Medical devices

Biomedical engineering global resources

Trained and qualified biomedical engineering professionals are required to design, evaluate, regulate, maintain manage and train on the safe use of the medical devices present in health systems around the world.

Global survey of teaching units and associations (2014)

In March 2014, WHO launched a new survey to track biomedical engineering educational institutions, professional societies, and workforce statistics at an international level. WHO invites official representatives of biomedical engineering institutions or programs, technical schools, professional societies, government institutions, and those responsible for labor statistics to complete the survey at the following website:


The database will be immediately available and people can monitor the website periodically to track newly entered data and statistics.

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Additionally information is available from a survey conducted in 2009 to identify educational support in the biomedical and clinical engineering field and to facilitate contact with biomedical and clinical engineering teaching units and associations. A total of 592 contacts were identified in 466 teaching units and 115 associations in 90 Member States.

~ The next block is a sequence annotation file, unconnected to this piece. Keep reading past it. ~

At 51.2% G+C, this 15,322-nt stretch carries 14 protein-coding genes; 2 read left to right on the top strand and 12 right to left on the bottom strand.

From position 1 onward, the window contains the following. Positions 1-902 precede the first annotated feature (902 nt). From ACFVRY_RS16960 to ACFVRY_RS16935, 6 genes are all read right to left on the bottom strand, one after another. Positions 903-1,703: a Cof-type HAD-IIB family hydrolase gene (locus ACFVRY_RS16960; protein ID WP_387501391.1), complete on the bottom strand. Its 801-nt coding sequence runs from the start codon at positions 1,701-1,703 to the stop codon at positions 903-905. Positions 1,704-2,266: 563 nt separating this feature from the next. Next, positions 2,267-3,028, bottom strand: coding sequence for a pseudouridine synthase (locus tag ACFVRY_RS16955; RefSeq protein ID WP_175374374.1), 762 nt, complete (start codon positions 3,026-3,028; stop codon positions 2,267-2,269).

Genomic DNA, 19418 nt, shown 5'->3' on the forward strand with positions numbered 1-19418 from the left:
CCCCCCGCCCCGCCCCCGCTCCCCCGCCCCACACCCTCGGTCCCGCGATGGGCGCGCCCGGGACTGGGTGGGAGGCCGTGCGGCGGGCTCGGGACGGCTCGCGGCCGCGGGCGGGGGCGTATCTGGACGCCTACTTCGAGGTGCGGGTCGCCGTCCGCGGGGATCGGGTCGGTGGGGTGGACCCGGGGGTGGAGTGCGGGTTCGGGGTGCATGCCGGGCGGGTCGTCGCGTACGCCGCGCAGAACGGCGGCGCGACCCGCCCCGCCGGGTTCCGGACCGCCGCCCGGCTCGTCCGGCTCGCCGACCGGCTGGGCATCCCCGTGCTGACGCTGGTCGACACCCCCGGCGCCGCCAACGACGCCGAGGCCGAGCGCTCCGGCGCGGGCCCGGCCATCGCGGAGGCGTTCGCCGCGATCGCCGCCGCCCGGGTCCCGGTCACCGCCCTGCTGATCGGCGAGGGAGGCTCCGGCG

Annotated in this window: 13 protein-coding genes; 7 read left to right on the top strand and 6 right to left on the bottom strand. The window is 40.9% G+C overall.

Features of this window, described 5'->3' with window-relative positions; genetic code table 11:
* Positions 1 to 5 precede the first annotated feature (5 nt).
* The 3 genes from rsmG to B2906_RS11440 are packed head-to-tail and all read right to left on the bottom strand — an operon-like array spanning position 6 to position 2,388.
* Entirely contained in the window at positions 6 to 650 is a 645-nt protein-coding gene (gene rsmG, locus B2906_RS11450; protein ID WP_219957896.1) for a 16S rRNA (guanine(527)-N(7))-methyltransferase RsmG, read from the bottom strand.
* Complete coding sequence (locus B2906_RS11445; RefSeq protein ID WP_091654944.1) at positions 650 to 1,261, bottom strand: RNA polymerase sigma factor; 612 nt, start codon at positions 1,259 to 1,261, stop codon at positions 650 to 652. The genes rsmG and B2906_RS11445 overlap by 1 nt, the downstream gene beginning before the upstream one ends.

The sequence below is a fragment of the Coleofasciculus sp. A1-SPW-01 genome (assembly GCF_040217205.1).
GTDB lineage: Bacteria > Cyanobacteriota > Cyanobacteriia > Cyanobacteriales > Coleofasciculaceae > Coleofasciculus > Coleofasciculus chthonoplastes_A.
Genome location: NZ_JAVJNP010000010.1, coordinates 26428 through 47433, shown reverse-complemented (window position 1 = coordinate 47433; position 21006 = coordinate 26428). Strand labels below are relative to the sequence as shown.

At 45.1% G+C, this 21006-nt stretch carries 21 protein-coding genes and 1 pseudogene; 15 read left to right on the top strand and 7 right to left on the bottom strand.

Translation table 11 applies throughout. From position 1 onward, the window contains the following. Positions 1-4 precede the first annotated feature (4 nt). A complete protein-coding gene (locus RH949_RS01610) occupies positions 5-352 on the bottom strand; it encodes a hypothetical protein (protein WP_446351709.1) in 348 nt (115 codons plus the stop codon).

Results of the survey can be found at the University of Campinas:

Biomedical engineering training in low-resource settings

In low-resource settings, biomedical engineering professionals are in short supply. They are affected by the same challenges that face doctors and nurses in such settings, including:

Clinical engineering effectiveness in developing world hospitals by Mullally, Shauna, M.A.Sc., Carleton University (Canada), 2008, 198 pages.
  • Limited educational opportunities in-country
  • Limited on the job training opportunities
  • Limited opportunities for career advancement
  • Inadequate numbers of qualified personnel to fill posts
  • Absence of a national professional regulatory body
  • Brain drain to higher-income countries
  • Competition with the private sector for scarce skilled professionals

There is a critical need for more biomedical engineering training opportunities for biomedical engineering professionals in low-resource settings.

Sources of biomedical engineering training

Formal professional qualifications for biomedical engineering professionals are obtained through successful completion of programs at educational institutions: both technical schools and universities. Similar to other professions, continuous professional development training is essential for biomedical engineering professionals to retain and enhance their skills. Some sources of continuous professional development training include:

  • partnerships with educational institutions abroad;
  • non-governmental organizations that specialize in training medical device personnel;
  • on the job’ training for new recruits;
  • continual professional development training for staff;
  • training materials provided through professional associations;
  • device manufacturers and vendors; and
  • accessible online resources.

Additional training resources